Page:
How many times have you seen it? You are watching a dramatic scene that takes place in a hospital’s operating room or emergency room. The slow, steady beep of the EKG abruptly changes to a long, ominous monotone. A nurse calls out, “He’s flatlining!”
Just in the nick of time, a doctor arrives on the scene. He calls for the paddles to be charged and yells, “Clear!” The patient’s body convulses as a powerful burst of electricity rips through his body. You know that it’s going to take more than one zap of the paddles, but you’re also reasonably confident that the doctor’s efforts will pay off. Sooner or later, the persistent drone from the heart monitor gives way to a tentative beep. It is followed by more. Everyone lets out a big sigh of relief, grateful that yet another patient has been brought back from the dead by the electrical paddles.
This happens so often on television that you may not have considered how often it occurs in real life. The answer, surprisingly, is not at all.
To understand why reality is so much at odds with Hollywood, we need to understand a few basic things about the heart. The key thing that keeps it pumping away is the Sinoatrial node (SA node). It is a collection of naturally-developed pacemaker cells. They generate an electrical differential in the charge between the inside and outside of the cells. They send regular “shocks” through the cardiac muscle of the heart, causing the heart to contract and release.
The SA node works its magic with electrolytes. Essential nutrients such as calcium, potassium, and sodium have electrical charges. The body makes ingenious use of electrolytes charges. Potassium is typically found inside cells before contraction. Calcium and sodium are on the outside of the cell. Your blood pressure forces the calcium inside your cells, generating electrical potential in the process. Once the potential gets high enough, your body opens calcium channels to regulate the voltage. Once these channels are opened, sodium and calcium rush inside the cell, triggering a precisely-measured electrical charge. The fancy name for this charge is “depolarization.” The less fancy name is a “shock” or “heartbeat.”
When your heart stops beating, the medical term is “asystole.” This simply means the heart is no longer contracting. It would make sense, therefore, that the solution to this would be to give it a jumpstart with a good dose of external electricity, right?
The problem with this attempt — aside from being pointless — is that it misunderstands the role of electrolytes in the heartbeat process. In normal heart contraction, the SA node shocks the atria chambers of the heart. That shock then goes to the Atrioventricular node (AV node), where it assists the bottom part of the heart in receiving blood from the top. From the AV node, the charge passes down to the bundle of His (it has the same name in females, by the way) before going down the two pathways called the right and left bundle branches. From there, the charge goes to the rest of the ventricles through Purkinje fibers. All of this takes no longer than a heartbeat — precisely because that is what causes a heartbeat. This elaborate process is what shows up on an EKG screen.
A cardiac arrest occurs when the heart abruptly stops. The most common thing that goes wrong is when the SA node fails to trigger a beat, cells throughout the heart attempt to compensate by marching to the beat of a different drummer. In reality, these individual cells try to create their own beat. The result is that the heart gets shocked from multiple places at the same time. It is as if the heart is having an epileptic seizure. This phenomenon is known as ventricular fibrillation.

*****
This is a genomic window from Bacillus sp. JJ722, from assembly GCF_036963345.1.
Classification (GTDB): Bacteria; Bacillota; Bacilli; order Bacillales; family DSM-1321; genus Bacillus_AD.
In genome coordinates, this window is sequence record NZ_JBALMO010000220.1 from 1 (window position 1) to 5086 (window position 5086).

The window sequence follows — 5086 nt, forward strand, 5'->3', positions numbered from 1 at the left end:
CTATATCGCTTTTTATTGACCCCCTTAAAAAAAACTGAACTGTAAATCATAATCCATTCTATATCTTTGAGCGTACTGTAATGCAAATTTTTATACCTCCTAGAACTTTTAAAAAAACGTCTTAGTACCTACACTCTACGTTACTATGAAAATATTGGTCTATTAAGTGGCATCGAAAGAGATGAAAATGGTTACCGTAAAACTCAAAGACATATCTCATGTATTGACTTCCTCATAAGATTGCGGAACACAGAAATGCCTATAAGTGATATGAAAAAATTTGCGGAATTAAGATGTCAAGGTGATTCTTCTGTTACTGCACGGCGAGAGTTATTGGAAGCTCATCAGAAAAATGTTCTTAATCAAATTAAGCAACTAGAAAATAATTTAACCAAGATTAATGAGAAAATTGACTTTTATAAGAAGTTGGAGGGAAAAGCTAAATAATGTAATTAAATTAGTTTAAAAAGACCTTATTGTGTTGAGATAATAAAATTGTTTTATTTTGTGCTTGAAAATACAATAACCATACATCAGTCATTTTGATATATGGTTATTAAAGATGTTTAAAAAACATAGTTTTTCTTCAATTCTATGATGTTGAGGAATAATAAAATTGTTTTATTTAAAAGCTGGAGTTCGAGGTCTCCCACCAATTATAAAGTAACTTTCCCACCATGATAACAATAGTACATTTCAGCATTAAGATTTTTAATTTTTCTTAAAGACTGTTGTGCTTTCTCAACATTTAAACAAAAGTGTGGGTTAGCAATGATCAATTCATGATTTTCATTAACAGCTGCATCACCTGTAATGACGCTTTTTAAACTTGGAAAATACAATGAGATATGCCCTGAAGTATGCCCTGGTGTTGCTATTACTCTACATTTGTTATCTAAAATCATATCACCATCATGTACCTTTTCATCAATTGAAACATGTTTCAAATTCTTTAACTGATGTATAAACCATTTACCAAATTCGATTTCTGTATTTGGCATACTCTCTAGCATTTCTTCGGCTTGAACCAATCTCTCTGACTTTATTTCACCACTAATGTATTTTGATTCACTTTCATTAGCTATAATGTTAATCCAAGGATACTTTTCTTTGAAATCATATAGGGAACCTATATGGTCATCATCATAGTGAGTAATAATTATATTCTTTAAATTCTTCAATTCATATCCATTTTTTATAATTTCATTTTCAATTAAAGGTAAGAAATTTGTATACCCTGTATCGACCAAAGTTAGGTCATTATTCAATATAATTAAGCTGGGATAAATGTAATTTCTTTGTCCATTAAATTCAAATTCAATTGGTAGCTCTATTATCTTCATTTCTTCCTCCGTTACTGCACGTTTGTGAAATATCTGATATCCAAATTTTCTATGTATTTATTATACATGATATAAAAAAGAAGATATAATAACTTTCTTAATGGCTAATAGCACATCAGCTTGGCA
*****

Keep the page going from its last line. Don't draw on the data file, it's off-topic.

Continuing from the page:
This qualifies as cardiac arrest, but it does not result in “flatlining.” Since there are electrical impulses taking place in the heart, those impulses show up on an EKG. They show the signs of a heart in extreme distress, but they are there nonetheless.
In a situation such as ventricular fibrillation, shocking the heart has some value. Since the different areas of the heart are not cooperating with each other, a strong electrical charge might fix the problem. When the heart is zapped, all of the electrolytes are forced out of all of the cells simultaneously. Once this happens, hopefully, the proper electrolytes will re-enter the cells the way they are supposed to, thus triggering the resumption of a healthy heartbeat.
What is happening when the patient flatlines? In that situation, the heart has gone into asystole. There is no electrical activity in the heart that the EKG is able to detect. That’s what triggers the long, flat line on the monitor and the ominous monotone alarm. Chemically, this means that there are no electrolytes in the cells.
Since there are no electrolytes in the cells and the purpose of shocking the heart is to force electrolytes out of the cells, shocking an asystole heart doesn’t accomplish anything helpful. Unless, of course, your objective is to cook the person’s heart. If that’s the case, then crank up the voltage. In terms of restoring a life-giving beat, the shocking truth is that shocking will do nothing.
The best way to restart a heart that has stopped is with CPR and an assist with an electrical charge. This assumes, of course, that the heart is in ventricular fibrillation. If someone collapses in front of you, it’s unlikely that you will know whether he or she is in asystole or something that is treatable. That being the case, you should perform CPR and make use of a defibrillator, if one is available.
The next time you see doctors on television valiantly work to restore a flatlined patient to life, rest assured that the only flatline that will be affected is the show’s ratings.
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